Ask God how much this problem is affecting your productivity and your ability to do your job. Ask God to help you see how this stressful work relationship is affecting your job performance. How much time during the day are you forced to deal with this problem? Is this problem interrupting your ability to concentrate? Is it causing you to miss meetings? Are you doing time consuming work-arounds to avoid this person?
Ask God how much this problem is affecting your co-workers and the work environment. Prayerfully consider what impact this issue is having on your workplace. Are fellow workers choosing sides, gossiping or avoiding each other? Have courtesy, professionalism and cordiality suffered? Have your customers noticed? Have meetings turned into showdowns and power struggles? Has teamwork suffered?
Step 4: Pray for God’s direction in specific actions you can take to make a stressful work relationships prayer strategy.
Although you may feel that your stressful work relationship problem is too hard to solve, there are always steps you can take in the right direction. You’ll be surprised how long the list is of things that God might help you do to lessen the strain of your stressful work relationships. We have more than 25 listed here!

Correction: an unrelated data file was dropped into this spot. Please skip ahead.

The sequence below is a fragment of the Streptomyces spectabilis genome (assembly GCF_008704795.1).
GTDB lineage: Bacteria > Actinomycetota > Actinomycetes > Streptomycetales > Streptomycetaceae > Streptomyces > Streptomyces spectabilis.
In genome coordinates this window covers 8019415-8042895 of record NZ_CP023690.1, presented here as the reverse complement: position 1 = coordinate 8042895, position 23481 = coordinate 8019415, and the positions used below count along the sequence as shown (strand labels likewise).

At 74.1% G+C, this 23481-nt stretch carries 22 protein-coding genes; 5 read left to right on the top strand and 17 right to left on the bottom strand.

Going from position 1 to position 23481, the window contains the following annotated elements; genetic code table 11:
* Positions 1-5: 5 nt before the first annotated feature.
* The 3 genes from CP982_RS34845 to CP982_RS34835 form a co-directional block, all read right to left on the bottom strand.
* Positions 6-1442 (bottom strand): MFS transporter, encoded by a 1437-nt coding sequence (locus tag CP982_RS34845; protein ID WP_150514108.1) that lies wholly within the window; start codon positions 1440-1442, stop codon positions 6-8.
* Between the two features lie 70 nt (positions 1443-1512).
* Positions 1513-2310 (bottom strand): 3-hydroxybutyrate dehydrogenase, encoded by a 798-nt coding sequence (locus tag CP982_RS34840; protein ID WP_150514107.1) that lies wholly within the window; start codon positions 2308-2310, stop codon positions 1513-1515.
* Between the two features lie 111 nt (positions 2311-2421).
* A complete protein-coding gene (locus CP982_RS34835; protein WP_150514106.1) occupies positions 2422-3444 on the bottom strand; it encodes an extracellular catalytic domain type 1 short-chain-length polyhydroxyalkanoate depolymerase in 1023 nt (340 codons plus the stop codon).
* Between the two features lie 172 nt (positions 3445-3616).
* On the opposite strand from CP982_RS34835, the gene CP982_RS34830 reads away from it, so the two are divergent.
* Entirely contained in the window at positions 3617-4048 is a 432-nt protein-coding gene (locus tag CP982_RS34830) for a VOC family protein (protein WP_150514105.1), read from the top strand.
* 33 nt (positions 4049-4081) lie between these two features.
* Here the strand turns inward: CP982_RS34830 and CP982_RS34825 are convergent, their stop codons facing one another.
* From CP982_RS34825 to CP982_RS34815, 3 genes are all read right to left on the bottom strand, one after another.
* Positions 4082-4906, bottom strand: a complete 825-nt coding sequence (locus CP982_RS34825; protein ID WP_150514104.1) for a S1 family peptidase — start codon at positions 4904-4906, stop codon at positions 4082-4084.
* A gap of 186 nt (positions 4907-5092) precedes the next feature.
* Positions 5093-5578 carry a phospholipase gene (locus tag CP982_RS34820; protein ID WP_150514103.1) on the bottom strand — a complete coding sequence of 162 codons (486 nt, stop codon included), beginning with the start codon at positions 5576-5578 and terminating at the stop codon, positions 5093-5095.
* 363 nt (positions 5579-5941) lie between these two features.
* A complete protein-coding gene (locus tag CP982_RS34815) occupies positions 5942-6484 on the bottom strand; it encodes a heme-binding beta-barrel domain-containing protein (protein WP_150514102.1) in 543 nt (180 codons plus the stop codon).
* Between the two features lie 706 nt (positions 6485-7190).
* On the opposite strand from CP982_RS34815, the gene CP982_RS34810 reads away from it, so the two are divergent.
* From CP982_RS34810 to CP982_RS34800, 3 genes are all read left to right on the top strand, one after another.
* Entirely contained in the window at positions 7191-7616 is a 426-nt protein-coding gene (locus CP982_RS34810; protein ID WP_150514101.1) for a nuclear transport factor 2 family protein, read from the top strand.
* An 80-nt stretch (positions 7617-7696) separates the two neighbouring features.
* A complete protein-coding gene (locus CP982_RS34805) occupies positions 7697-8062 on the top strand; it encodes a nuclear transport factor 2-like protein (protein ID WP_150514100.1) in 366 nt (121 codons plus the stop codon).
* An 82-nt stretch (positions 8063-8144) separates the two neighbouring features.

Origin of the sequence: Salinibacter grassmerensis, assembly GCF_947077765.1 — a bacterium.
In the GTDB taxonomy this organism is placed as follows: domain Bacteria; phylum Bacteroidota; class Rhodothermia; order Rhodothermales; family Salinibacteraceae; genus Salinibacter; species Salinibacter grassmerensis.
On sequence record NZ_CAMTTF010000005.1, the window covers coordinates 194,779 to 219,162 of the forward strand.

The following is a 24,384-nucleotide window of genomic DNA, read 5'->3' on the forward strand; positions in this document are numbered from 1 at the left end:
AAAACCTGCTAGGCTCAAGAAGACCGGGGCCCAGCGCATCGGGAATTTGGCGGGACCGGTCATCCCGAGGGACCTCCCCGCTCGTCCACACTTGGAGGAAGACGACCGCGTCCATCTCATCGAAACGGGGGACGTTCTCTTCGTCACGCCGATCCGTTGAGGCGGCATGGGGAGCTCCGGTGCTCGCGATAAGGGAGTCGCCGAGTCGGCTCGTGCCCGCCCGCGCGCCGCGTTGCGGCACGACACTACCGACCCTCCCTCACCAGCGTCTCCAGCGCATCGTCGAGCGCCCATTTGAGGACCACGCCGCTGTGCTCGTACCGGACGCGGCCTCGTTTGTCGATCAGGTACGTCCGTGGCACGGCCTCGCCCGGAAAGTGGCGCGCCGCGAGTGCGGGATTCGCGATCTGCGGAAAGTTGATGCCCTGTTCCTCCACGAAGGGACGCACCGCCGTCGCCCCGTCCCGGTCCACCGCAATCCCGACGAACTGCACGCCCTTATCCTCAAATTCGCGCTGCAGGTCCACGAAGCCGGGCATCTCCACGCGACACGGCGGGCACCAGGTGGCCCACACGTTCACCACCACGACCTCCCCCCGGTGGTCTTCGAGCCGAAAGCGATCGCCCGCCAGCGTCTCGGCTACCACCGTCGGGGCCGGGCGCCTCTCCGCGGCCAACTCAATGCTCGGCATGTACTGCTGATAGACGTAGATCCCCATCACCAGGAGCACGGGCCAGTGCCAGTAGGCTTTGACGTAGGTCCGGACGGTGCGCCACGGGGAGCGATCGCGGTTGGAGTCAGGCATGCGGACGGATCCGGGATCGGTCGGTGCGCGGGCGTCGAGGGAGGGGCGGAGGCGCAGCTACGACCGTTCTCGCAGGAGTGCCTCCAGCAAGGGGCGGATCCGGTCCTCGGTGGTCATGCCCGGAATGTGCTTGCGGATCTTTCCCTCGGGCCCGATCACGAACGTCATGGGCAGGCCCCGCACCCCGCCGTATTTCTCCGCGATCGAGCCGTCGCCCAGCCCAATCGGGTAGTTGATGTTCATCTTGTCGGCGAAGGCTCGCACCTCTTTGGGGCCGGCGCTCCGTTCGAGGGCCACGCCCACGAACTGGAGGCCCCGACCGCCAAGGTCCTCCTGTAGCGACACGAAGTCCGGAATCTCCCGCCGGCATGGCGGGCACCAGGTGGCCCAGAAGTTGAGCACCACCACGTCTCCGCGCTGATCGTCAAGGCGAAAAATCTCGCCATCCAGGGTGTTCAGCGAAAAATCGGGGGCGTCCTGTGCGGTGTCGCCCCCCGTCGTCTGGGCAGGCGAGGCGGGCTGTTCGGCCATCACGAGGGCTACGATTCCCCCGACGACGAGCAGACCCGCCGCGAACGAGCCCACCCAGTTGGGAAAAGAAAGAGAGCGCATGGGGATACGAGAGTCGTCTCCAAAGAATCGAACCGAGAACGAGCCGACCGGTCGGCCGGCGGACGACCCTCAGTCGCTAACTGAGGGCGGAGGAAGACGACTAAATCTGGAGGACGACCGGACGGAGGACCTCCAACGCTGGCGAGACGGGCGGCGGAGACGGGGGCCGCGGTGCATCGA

You can use this list in a number of ways. You can quickly skim the list and ask God to highlight one in your mind to pray about today. You can choose to consider two or three of the prayer suggestions at a time. Or you can start on the ones that you have already thought about trying.
Whatever the case, the key is to go over this prayerfully, bringing God into your situation. Writing down your prayers or the answering thoughts that come to your mind can be extremely helpful. Looking up the Bible verses and Googling other wisdom in the Bible is helpful. Here is a list of the types of things God might direct you to do.
Pray for the other person. Bringing the person’s name before God is vital if you want to solve your relationship problems. There’s no right or wrong way to do this. You can say a short prayer such as, “Lord bless ________.“ Or you can say a longer prayer as the Spirit leads. This may seem counterintuitive, but Jesus tells us, “But I tell you: love your enemies and pray for those who persecute you.” (Matthew 5:44 NIV) Jesus goes on to say that our true strength of faith is found in praying for those we don’t like, because it’s easy to love those who love you.
I have used this strategy in many cases over the years where I have a relationship problem with someone. I’ve found it works over time. The longer you pray for someone, the more God works. Here are written prayers you can pray for your boss or your coworkers.